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April 9: The United States purchases Alaska from the Russian Empire for $7.2 million. Congress reluctantly agrees to approve the purchase, but also vows not to spend any money "on the upkeep or maintainance of Alaska," as per its own resolution. Public opinion is that the purchase is a foolhardy waste of money on a region no one wants.
September 7: President Andrew Johnson fires his Secretary of State William H. Seward for buying a territory he can't use. Benjamin Washburne is hired to replace him.
September 12: Senate Foreign Relations Committee chair Charles Sumner is expelled by his colleagues and sent to Alaska as the first Administrator, in revenge for supporting the purchase. Sumner, on his departure from Washington, vows to prove them wrong.
October 31: Administrator Sumner arrives in Alaska and disobeys his Congressional instructions - he enlists the resources of the Russian fur company (the de facto government) through shrewd diplomacy and proceeds to install himself as a virtual dictator in what would later become Juneau. Although frustrated, the federal government does nothing and focusses on cleaning up the mess from the American Civil War. Pundits quickly name the regime Sumnerocracy.
January 12: Sumner orders the Julian calendar finally be replaced - after a long delay - with the Georgian one, causing there to be two Sundays in a row.
Summer: Sumner orders the first real census and survey conducted, and reports that Alaska contained roughly 2,500 Russians and 8,000 Indians living in the small area under government control, with possibly another 50,000 Indians living outside government control.
September 4: President Johnson orders Sumner to fly the US flag over Alaska. Sumner refuses and vows to fly his own flag instead. Johnson, who lacked the support of Congress over the Alaska issue and had only recently been impeached (albeit unsuccessfully), commands the navy to remove Sumner from power. He causes public outrage, as the public largely does not understand the fuss over such a remote region. Johnson later loses his re-election in November.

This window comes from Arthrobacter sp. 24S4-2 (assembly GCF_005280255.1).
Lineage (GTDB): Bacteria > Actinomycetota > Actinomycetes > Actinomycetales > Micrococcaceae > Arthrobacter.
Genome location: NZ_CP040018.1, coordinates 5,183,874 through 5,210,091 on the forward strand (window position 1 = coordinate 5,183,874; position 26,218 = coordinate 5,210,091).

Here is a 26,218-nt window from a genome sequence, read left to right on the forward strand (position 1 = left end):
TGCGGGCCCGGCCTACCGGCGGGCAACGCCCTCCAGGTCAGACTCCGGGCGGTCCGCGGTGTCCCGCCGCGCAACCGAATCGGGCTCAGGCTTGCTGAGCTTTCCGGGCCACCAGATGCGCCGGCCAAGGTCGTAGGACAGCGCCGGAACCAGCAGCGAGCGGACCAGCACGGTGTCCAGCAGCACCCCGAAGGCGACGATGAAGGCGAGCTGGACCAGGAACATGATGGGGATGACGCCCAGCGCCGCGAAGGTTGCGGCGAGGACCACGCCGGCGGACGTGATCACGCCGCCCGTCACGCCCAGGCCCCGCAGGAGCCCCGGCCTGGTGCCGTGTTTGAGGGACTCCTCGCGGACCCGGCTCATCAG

October 9: Sumner flies his new Big Dipper flag in Juneau as an act of defiance. The next day, the Navy arrives and finally routs him from power. It is only later discovered much later that he and his Russian allies had killed almost 350 panhandle natives by working them to death, wiping out several villages in and around Juneau.
February 21: After a short period of interim Naval administration, outgoing president Johnson makes one of his last acts appointing Floyd Ross as Administrator of Alaska with a specific mandate to bring the territory under complete American control.
June 1: Western Union arrives in Alaska intending to build a telegraph line across the Bering Strait. The southern workers invade native-controlled land, ruining Ross' uncertain relationship with the local people. Angry at having his repeated demands for more sensitivity ignored, Ross ejects the company from the territory when the local natives threaten to kill anyone who continued to trespass. By doing so, Ross wins the natives' trust and thus a means to achiving his mandate slowly and gently. His gargantuan task his made harder by the fact that his entire budget must come from the territory's income, not from Washington.
Fall: Ross sends an emissary to California to raise the funds to buy out the Russian fur company, which has opposed his rule over Alaska in the absence of Sumner. He gets the money in exchange for giving a group of investors a twenty-year renewable monopoly over natural resources in the panhandle part of the territory, primarily fish and timber.
May: Angry at foreign encroachments on what is still their land, natives in the panhandle rebel against their new southern overlords, killing 20 of them out of a total of roughly 150. Ross, reluctant to provoke another insurrection and make things worse, simply has the culprits arrested and deported to California. At the same time, he also encourages the entrance of more resource workers into the panhandle, so long as they agree to behave themselves.